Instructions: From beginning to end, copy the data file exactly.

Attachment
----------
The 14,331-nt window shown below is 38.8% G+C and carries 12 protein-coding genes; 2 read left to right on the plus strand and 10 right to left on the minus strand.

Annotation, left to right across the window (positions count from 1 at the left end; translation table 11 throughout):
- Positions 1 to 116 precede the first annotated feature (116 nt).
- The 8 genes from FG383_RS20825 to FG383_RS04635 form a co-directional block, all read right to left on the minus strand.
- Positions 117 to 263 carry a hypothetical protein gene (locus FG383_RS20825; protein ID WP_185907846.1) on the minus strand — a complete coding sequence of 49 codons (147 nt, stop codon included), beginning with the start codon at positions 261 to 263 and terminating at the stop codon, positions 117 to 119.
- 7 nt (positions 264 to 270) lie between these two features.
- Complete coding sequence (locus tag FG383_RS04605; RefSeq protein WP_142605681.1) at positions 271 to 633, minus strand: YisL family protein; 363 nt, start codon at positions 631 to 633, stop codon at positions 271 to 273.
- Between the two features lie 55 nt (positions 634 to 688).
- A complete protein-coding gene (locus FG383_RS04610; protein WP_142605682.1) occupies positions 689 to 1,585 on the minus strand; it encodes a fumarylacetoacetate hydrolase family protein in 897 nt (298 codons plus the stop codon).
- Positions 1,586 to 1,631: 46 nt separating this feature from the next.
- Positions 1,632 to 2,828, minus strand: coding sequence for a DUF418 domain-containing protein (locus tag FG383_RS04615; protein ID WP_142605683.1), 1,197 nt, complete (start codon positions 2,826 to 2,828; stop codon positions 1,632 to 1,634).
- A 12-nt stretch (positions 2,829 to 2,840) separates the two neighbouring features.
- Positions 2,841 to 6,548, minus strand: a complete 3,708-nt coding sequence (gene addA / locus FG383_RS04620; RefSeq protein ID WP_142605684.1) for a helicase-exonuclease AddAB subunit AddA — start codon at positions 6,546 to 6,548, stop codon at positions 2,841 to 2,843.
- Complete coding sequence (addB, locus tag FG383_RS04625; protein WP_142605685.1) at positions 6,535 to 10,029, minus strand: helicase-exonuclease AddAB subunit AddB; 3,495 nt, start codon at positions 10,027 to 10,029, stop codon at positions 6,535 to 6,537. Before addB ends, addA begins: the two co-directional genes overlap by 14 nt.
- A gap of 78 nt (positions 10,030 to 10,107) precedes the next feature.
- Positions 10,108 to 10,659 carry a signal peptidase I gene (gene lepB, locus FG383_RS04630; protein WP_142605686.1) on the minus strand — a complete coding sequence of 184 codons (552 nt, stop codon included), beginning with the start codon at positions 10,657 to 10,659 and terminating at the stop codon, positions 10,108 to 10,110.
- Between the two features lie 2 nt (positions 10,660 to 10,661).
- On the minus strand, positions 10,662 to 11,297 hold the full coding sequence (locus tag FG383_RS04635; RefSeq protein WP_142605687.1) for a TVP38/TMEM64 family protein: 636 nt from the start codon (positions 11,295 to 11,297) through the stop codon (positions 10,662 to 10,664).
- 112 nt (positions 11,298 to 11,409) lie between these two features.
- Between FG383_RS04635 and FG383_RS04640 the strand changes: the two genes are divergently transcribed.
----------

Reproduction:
The 14,331-nt window shown below is 38.8% G+C and carries 12 protein-coding genes; 2 read left to right on the plus strand and 10 right to left on the minus strand.

Annotation, left to right across the window (positions count from 1 at the left end; translation table 11 throughout):
- Positions 1 to 116 precede the first annotated feature (116 nt).
- The 8 genes from FG383_RS20825 to FG383_RS04635 form a co-directional block, all read right to left on the minus strand.
- Positions 117 to 263 carry a hypothetical protein gene (locus FG383_RS20825; protein ID WP_185907846.1) on the minus strand — a complete coding sequence of 49 codons (147 nt, stop codon included), beginning with the start codon at positions 261 to 263 and terminating at the stop codon, positions 117 to 119.
- 7 nt (positions 264 to 270) lie between these two features.
- Complete coding sequence (locus tag FG383_RS04605; RefSeq protein WP_142605681.1) at positions 271 to 633, minus strand: YisL family protein; 363 nt, start codon at positions 631 to 633, stop codon at positions 271 to 273.
- Between the two features lie 55 nt (positions 634 to 688).
- A complete protein-coding gene (locus FG383_RS04610; protein WP_142605682.1) occupies positions 689 to 1,585 on the minus strand; it encodes a fumarylacetoacetate hydrolase family protein in 897 nt (298 codons plus the stop codon).
- Positions 1,586 to 1,631: 46 nt separating this feature from the next.
- Positions 1,632 to 2,828, minus strand: coding sequence for a DUF418 domain-containing protein (locus tag FG383_RS04615; protein ID WP_142605683.1), 1,197 nt, complete (start codon positions 2,826 to 2,828; stop codon positions 1,632 to 1,634).
- A 12-nt stretch (positions 2,829 to 2,840) separates the two neighbouring features.
- Positions 2,841 to 6,548, minus strand: a complete 3,708-nt coding sequence (gene addA / locus FG383_RS04620; RefSeq protein ID WP_142605684.1) for a helicase-exonuclease AddAB subunit AddA — start codon at positions 6,546 to 6,548, stop codon at positions 2,841 to 2,843.
- Complete coding sequence (addB, locus tag FG383_RS04625; protein WP_142605685.1) at positions 6,535 to 10,029, minus strand: helicase-exonuclease AddAB subunit AddB; 3,495 nt, start codon at positions 10,027 to 10,029, stop codon at positions 6,535 to 6,537. Before addB ends, addA begins: the two co-directional genes overlap by 14 nt.
- A gap of 78 nt (positions 10,030 to 10,107) precedes the next feature.
- Positions 10,108 to 10,659 carry a signal peptidase I gene (gene lepB, locus FG383_RS04630; protein WP_142605686.1) on the minus strand — a complete coding sequence of 184 codons (552 nt, stop codon included), beginning with the start codon at positions 10,657 to 10,659 and terminating at the stop codon, positions 10,108 to 10,110.
- Between the two features lie 2 nt (positions 10,660 to 10,661).
- On the minus strand, positions 10,662 to 11,297 hold the full coding sequence (locus tag FG383_RS04635; RefSeq protein WP_142605687.1) for a TVP38/TMEM64 family protein: 636 nt from the start codon (positions 11,295 to 11,297) through the stop codon (positions 10,662 to 10,664).
- 112 nt (positions 11,298 to 11,409) lie between these two features.
- Between FG383_RS04635 and FG383_RS04640 the strand changes: the two genes are divergently transcribed.